Aam Aadmi Party on Thursday said that the Maharashtra budget lacks long-term vision and fails to put forward a well-defined road map for the recovery of the economy of the state.
“The economic survey report for Maharashtra tabled in the Assembly stated that agricultural growth is projected to be a dismal — 12.3 percent and manufacturing is also down to a mere 0.5 percent. The report also stated that Maharashtra’s public debt has reached a staggering Rs. 3,00,477crore.”
“In the context of this report, with both agriculture and industry slowing down, AAP had expected the government to come up with a budget that would bring a clear vision towards re-establishing Maharashtra as a pre-eminent state as regards economic growth and industrial output,” an AAP spokesperson said in a statement.
“We welcome the Maharashtra government’s initiative to curb the deficit to 3,357 crore but it may be recalled that the previous government had predicted a similar amount last year though the actual deficit had ballooned to 13,883 crore, which begs the question as to what the concrete and specific measures are that this government is taking to ensure fiscal discipline.
“AAP also welcomes the government decision to abolish LBT (local body tax), something which AAP has vociferously opposed. Mobilisation of revenue by enhanced premium on additional FSI is interesting but unclear as to its impact on affordable housing in cities.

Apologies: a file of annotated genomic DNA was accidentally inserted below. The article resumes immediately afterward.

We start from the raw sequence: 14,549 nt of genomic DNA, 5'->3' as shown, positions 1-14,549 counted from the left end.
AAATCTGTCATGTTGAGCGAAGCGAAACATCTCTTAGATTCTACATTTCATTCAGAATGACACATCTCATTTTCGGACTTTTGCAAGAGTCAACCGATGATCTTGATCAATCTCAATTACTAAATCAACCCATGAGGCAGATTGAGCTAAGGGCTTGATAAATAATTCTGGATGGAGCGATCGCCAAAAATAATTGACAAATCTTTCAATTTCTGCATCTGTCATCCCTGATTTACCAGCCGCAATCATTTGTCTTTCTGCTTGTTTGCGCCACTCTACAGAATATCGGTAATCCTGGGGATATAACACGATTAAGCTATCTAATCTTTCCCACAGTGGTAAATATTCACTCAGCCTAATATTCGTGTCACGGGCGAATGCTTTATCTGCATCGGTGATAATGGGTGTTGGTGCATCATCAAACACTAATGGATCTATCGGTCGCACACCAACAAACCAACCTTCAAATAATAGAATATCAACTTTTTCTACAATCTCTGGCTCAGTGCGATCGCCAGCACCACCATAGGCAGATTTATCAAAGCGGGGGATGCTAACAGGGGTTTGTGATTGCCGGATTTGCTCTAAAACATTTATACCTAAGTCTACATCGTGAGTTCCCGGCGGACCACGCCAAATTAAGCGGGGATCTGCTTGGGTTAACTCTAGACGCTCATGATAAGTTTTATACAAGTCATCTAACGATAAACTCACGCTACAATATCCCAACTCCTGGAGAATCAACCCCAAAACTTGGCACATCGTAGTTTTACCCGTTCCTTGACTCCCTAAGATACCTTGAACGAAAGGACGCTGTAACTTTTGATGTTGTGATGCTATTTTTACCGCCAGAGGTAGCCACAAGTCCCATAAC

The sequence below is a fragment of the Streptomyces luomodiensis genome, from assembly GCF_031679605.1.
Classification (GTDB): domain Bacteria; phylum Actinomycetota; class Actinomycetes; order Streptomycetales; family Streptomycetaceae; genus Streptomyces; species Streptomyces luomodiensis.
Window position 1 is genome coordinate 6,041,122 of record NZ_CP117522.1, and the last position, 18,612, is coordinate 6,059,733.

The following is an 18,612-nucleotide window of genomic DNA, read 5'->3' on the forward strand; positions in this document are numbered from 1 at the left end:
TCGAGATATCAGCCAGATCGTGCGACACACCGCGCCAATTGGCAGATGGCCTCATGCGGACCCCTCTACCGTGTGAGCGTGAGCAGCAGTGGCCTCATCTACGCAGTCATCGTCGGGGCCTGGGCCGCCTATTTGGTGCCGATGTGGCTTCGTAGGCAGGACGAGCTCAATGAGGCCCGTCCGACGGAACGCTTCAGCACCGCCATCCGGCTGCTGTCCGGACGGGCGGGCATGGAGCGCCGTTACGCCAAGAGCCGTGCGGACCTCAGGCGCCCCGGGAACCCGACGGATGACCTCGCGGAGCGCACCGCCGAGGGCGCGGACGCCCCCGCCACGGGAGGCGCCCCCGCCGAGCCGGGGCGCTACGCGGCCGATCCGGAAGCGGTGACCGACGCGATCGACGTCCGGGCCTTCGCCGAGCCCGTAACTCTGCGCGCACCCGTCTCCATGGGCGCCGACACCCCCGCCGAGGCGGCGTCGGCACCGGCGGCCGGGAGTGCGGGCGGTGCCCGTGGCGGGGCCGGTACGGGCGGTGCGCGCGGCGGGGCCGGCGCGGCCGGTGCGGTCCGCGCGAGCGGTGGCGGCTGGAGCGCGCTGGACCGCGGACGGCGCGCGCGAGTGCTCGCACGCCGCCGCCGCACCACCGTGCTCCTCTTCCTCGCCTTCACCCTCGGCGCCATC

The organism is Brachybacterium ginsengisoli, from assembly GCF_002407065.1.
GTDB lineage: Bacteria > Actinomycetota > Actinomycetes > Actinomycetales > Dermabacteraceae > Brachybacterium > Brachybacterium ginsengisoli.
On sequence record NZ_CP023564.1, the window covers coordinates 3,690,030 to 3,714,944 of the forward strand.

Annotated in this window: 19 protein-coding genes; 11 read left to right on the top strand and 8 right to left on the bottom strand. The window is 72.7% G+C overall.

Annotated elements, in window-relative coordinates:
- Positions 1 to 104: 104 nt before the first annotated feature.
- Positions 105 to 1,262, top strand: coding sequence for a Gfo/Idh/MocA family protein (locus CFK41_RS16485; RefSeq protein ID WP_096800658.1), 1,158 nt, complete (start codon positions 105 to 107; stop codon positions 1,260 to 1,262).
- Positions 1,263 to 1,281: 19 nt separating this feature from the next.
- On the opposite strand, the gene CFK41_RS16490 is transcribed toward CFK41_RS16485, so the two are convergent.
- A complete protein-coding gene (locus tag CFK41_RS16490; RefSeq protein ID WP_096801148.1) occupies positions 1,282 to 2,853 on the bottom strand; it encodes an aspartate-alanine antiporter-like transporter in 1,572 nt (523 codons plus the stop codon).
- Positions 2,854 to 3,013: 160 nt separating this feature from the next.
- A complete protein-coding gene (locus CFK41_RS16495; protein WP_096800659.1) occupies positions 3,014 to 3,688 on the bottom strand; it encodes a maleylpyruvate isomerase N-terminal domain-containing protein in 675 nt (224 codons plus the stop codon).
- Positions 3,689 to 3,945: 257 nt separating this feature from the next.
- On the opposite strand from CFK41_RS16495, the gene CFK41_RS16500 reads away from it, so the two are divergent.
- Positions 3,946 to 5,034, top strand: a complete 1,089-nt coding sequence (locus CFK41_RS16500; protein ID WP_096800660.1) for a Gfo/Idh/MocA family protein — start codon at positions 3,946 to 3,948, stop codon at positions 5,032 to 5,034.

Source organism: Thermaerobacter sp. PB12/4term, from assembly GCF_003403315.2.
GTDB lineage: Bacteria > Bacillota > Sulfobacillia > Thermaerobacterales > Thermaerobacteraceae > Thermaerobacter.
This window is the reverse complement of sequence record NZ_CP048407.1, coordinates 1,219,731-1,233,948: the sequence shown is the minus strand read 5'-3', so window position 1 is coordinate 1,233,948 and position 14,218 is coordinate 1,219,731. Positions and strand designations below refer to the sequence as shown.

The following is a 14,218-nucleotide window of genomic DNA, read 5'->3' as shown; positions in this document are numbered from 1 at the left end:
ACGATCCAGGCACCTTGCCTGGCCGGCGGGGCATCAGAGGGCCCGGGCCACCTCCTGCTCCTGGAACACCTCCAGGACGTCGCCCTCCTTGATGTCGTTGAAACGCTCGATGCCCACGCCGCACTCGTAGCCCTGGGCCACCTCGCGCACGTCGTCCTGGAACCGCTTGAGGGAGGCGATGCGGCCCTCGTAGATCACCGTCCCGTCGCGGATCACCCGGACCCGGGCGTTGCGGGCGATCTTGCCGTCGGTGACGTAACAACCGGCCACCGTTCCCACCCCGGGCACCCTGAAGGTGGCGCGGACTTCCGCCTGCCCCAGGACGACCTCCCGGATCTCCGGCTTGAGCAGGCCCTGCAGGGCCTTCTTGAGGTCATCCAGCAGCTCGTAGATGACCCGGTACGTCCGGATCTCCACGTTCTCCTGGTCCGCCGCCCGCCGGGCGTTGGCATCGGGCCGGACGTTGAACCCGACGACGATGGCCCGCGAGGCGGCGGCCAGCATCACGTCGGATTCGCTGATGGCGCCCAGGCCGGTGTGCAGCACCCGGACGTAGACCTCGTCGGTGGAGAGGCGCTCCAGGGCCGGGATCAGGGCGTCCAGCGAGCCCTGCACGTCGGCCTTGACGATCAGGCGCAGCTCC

“Increase of excise duty on country liquor to 200 percent is welcome but it is important to understand whether the intention of the government was to merely increase revenue or curtail the consumption of liquor and the results of alcoholism which have wrecked havoc among countless families in the state,” it said.
The budget also talks about allocation of Rs 2,493 crore to the construction of roads with absolutely no mention of ‘toll’ and its elimination, which was a major electoral promise by this government.
There is also no plan on stopping monetary wastage and leakages in the public service delivery system, caused mainly by rampant large-scale corruption, which AAP claimed, constituted an unfulfilled poll promise of the government.
“We understand that Maharashtra has a huge debt burden of over Rs. 3.04 lakh crore and an annual interest burden of about Rs. 23,000 crore. Maharashtra government should have been more sensitive to farmers’ issues keeping other non-important issues on hold and enhanced allocation to irrigation should have been a big priority of the government.
“But by reducing allocation to irrigation projects from Rs. 8,215 crore in 2014 to Rs. 7,272 crore in the present fiscal shows gross insensitivity to the farmers’ issues in Vidarbha, Marathwada and western Maharashtra.
“The finance minister has assured to complete a mere 38 out of the approximately 800 irrigation projects under implementation in Maharashtra, which will require close to Rs. 80,000 crore, but there is no mention of how the goal will be accomplished,” it said.
AAP said it looks forward to the government vigorously and honestly implementing the budgetary proposals in the coming year and assured that it would give its complete cooperation in this regard.